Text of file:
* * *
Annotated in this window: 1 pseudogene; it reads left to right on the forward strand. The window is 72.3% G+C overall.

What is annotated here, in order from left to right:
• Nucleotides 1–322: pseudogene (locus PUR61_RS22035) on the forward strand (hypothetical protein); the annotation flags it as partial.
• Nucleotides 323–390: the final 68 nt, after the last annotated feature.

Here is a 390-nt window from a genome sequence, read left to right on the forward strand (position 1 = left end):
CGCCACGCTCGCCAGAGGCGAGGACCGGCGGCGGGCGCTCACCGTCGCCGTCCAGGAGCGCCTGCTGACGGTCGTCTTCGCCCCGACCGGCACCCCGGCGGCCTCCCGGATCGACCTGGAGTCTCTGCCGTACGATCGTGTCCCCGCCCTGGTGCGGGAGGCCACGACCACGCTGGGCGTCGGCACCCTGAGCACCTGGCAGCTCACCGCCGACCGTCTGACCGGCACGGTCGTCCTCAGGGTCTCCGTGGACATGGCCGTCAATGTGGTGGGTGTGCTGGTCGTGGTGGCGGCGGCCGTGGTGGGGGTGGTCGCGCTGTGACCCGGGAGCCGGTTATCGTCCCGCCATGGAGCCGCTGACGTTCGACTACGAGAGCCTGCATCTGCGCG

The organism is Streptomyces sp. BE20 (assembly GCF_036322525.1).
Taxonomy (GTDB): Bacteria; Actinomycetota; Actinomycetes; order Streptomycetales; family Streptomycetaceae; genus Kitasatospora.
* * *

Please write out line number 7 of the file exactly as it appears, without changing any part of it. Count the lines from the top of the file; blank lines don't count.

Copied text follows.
The organism is Streptomyces sp. BE20 (assembly GCF_036322525.1).